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Hi everyone, my name is Miss Sabzvari, and I'm really excited you decided to join me today for our maths lesson.

The unit we're studying is fractions.

In the previous lesson, we focused on identifying unit fractions of a quantity.

In this lesson, we'll focus on identifying unit fractions of a quantity and shape.

So, when you're ready, let's begin.

Let's have a look at today's lesson agenda.

So first we'll begin by finding half of a shape, quantity and line.

Then we'll move on to a talk task.

After that, we'll be finding quarters and thirds.

And finally you will complete your independent task.

And before we begin today's lesson, you will need the following items. You will need something to write with and something to write on, and you will need some cubes.

Alternatively, you can grab colouring pencils to use instead.

So please pause the video now, and get the items that you need.

Finding half of a shape, quantity and line.

So, let's have a look at the line on our screen.

What I would like you to do, is to point to show where half of the line is.

Do that now.

Great job, keep your finger there.

Does it look right? Great work.

So, did you get it correct? Excellent job, now I want you to explain how you worked it out.

Do that now.

Great, so, how I worked it out was that I counted the squares.

I can see that there are 10 squares all together.

So let's count together.

One, two, three, four, five, six, seven, eight, nine, 10.

I know that half of 10 is equal to five.

So I'm going to count five squares, and that's where the halfway point of the line is.

Great job.

So let's have a look at the shape on our screen.

What I would like you to do, is to think about where we could draw a line to divide the shape in half.

Great job.

Do the squares help us? And if so, how? Great, so, let's have a look at the answer.

So this is where I could draw a line to divide the shape in half.

This is just one way that we could do it.

Now I worked it out by counting the squares.

I counted all of the squares, so I know that one, two, three, four, one, two, three, four, five, six, seven, eight, nine.

I know that four multiplied by nine is equal to 36.

I know half of 36 is 18.

So I'm going to make sure that my shape is divided into two equal parts and each part has the value of 18 squares.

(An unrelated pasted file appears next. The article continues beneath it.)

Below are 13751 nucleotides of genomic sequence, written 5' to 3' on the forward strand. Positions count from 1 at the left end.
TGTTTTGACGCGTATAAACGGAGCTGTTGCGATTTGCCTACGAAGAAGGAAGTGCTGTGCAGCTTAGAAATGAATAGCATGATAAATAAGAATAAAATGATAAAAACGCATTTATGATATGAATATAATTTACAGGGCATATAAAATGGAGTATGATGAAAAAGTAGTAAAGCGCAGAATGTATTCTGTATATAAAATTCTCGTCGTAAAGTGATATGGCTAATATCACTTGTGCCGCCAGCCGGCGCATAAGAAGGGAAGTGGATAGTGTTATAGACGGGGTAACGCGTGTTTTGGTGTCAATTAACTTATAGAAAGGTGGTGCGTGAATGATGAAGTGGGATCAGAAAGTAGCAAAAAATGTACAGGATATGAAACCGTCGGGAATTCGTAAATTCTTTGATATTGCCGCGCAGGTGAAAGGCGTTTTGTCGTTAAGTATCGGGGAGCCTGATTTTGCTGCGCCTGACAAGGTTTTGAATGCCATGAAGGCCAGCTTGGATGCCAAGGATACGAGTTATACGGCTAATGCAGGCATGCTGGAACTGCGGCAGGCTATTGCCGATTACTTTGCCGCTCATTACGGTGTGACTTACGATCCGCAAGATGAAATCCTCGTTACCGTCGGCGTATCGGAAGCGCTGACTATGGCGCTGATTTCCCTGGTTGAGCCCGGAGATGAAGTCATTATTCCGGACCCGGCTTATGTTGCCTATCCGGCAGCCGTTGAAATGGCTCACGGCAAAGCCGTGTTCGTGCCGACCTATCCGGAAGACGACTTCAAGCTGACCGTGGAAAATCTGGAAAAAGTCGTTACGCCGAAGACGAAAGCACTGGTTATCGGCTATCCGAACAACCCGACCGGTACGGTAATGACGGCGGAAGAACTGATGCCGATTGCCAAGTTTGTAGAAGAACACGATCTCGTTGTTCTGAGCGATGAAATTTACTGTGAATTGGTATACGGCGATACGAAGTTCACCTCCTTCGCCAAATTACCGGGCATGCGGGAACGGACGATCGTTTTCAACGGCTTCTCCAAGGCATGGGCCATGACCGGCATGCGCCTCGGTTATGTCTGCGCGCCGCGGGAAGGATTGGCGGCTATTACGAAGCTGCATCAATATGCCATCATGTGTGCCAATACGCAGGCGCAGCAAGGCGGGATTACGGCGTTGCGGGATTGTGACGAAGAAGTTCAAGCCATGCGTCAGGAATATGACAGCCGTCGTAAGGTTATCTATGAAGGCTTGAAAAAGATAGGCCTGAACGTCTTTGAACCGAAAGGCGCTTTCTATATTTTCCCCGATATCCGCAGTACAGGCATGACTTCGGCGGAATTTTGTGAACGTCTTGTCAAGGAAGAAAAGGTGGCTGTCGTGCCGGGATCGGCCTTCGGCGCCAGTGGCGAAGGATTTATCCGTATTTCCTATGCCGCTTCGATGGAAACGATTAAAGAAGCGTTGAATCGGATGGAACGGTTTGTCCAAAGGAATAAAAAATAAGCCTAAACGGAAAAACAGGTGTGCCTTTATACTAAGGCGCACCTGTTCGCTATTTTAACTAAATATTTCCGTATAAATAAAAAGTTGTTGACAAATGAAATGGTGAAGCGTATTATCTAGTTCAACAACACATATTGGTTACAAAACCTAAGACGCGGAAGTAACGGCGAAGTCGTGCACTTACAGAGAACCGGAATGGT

So let's check.

Two, four, six, eight, 10, 12, 14, 16, 18.

Great job.

Let's have a look at this shape on our screen.

Is half of this shape shaded? And how do you know? Pause the video now and share your answer with the screen.

Great job.

So, I know that half of this shape is shaded because, let's count and see how many squares there are all together.

So one, two, three, four, five, six, one, two, tree, four, five, six.

So I know that six times six is equal to 36.

It's one, two, three, one, two, three, four, five, six.

And I know that three multiply by six is equal to 18.

Good job.

So I know that half of the shape is shaded, because half of 36 is 18.

Great work.

So, is half of this shape shaded? And how do you know? Pause the video now and share your answer with the screen.

Great job.

Again, I know that half the shape has been shaded because, there are 36 squares all together, and a half of 36 is 18.

And 18 squares have been shaded.

So let's have a count.

One, two, three, one, two, three.

So I know that three multiplied by three is equal to nine, and two nines are 18.

So I know that 18 squares have been shaded, so that's half of the shape.

Great job.

Now moving on to talk task.

What I would like you to do is to cover half of the flag with one colour of cubes, and half black with another colour of cubes.

I want you to find out how many different ways you can find.

So, the first thing you're going to do is to count how many squares you have, then you're going to find half of your squares.

Good job, off you go.

Great, so I know that I have 18 squares all together, and half of 18 is equal to nine.

So, nine of my squares are going to be one colour and nine are going to be another colour.

So let's check and see if I've done that.